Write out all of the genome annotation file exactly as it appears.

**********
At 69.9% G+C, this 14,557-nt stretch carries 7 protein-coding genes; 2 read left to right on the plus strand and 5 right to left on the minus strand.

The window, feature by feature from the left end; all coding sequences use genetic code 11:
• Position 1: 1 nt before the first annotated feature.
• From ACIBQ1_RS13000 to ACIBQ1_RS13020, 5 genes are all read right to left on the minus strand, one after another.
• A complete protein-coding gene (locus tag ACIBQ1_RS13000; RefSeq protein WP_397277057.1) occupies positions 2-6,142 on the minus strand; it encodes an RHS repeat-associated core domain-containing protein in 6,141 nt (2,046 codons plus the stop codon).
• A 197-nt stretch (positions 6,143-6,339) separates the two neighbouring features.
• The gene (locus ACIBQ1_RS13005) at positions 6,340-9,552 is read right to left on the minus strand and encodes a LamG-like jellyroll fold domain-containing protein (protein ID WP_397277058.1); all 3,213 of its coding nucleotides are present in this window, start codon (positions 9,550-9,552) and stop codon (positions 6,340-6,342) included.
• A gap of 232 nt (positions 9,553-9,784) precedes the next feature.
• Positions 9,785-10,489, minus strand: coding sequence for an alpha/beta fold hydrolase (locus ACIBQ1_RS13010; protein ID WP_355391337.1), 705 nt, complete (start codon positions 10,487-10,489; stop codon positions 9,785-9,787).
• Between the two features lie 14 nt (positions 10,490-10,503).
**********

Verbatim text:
At 69.9% G+C, this 14,557-nt stretch carries 7 protein-coding genes; 2 read left to right on the plus strand and 5 right to left on the minus strand.

The window, feature by feature from the left end; all coding sequences use genetic code 11:
• Position 1: 1 nt before the first annotated feature.
• From ACIBQ1_RS13000 to ACIBQ1_RS13020, 5 genes are all read right to left on the minus strand, one after another.
• A complete protein-coding gene (locus tag ACIBQ1_RS13000; RefSeq protein WP_397277057.1) occupies positions 2-6,142 on the minus strand; it encodes an RHS repeat-associated core domain-containing protein in 6,141 nt (2,046 codons plus the stop codon).
• A 197-nt stretch (positions 6,143-6,339) separates the two neighbouring features.
• The gene (locus ACIBQ1_RS13005) at positions 6,340-9,552 is read right to left on the minus strand and encodes a LamG-like jellyroll fold domain-containing protein (protein ID WP_397277058.1); all 3,213 of its coding nucleotides are present in this window, start codon (positions 9,550-9,552) and stop codon (positions 6,340-6,342) included.
• A gap of 232 nt (positions 9,553-9,784) precedes the next feature.
• Positions 9,785-10,489, minus strand: coding sequence for an alpha/beta fold hydrolase (locus ACIBQ1_RS13010; protein ID WP_355391337.1), 705 nt, complete (start codon positions 10,487-10,489; stop codon positions 9,785-9,787).
• Between the two features lie 14 nt (positions 10,490-10,503).